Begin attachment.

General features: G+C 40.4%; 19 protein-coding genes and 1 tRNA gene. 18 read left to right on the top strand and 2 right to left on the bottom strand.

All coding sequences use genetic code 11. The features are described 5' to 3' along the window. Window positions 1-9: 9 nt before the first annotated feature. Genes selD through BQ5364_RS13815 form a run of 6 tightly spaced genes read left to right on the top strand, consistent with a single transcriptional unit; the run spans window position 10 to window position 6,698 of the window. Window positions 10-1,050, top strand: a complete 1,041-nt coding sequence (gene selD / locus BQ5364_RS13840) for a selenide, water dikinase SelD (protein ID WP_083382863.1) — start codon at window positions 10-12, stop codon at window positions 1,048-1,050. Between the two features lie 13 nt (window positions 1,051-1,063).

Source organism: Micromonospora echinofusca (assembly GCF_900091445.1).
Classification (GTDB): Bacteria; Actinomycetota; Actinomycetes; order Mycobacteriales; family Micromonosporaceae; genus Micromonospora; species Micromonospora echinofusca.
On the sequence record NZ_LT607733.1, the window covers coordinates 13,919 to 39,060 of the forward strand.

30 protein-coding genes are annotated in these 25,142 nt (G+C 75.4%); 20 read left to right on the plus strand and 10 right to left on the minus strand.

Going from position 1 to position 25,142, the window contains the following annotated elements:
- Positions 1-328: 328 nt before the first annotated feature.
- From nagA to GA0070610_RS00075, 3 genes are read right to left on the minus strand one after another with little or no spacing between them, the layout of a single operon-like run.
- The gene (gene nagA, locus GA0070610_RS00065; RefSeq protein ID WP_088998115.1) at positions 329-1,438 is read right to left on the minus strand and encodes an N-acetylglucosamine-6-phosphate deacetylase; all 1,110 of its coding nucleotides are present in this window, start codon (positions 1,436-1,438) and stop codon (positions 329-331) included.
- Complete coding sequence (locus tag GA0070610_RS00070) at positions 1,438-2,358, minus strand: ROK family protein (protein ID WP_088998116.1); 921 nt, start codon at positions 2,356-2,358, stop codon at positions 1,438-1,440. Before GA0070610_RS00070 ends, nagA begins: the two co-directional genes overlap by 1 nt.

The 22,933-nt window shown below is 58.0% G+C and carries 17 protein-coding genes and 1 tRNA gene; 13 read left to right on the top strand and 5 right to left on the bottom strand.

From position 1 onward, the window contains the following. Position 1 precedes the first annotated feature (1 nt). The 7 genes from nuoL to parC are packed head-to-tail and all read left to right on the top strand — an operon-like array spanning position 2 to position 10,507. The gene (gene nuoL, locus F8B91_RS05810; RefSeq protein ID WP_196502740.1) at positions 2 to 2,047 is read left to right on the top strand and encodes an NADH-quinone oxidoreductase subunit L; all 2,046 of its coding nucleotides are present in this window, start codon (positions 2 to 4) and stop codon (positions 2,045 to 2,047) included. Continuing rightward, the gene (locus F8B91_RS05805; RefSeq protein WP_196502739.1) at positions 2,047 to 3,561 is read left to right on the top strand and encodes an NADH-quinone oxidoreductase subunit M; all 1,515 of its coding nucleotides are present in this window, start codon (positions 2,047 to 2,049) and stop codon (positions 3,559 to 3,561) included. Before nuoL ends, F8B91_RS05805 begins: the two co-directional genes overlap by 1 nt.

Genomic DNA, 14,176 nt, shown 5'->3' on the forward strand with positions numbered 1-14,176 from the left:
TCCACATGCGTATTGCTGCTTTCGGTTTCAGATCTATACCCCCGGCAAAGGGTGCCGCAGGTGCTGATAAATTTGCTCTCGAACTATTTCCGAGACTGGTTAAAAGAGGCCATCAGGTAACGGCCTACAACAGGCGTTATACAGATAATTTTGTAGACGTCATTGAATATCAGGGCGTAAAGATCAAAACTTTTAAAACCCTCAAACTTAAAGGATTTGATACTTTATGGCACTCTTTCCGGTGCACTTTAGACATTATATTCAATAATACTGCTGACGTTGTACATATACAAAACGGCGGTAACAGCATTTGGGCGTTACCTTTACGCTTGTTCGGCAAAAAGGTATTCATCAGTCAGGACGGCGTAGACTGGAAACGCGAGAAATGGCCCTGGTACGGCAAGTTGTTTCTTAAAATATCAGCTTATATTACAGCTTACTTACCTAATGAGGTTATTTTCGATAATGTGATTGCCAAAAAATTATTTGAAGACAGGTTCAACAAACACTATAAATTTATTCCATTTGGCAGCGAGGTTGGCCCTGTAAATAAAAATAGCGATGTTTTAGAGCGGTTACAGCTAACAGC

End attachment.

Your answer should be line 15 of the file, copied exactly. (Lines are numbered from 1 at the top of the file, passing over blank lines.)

TCCACATGCGTATTGCTGCTTTCGGTTTCAGATCTATACCCCCGGCAAAGGGTGCCGCAGGTGCTGATAAATTTGCTCTCGAACTATTTCCGAGACTGGTTAAAAGAGGCCATCAGGTAACGGCCTACAACAGGCGTTATACAGATAATTTTGTAGACGTCATTGAATATCAGGGCGTAAAGATCAAAACTTTTAAAACCCTCAAACTTAAAGGATTTGATACTTTATGGCACTCTTTCCGGTGCACTTTAGACATTATATTCAATAATACTGCTGACGTTGTACATATACAAAACGGCGGTAACAGCATTTGGGCGTTACCTTTACGCTTGTTCGGCAAAAAGGTATTCATCAGTCAGGACGGCGTAGACTGGAAACGCGAGAAATGGCCCTGGTACGGCAAGTTGTTTCTTAAAATATCAGCTTATATTACAGCTTACTTACCTAATGAGGTTATTTTCGATAATGTGATTGCCAAAAAATTATTTGAAGACAGGTTCAACAAACACTATAAATTTATTCCATTTGGCAGCGAGGTTGGCCCTGTAAATAAAAATAGCGATGTTTTAGAGCGGTTACAGCTAACAGC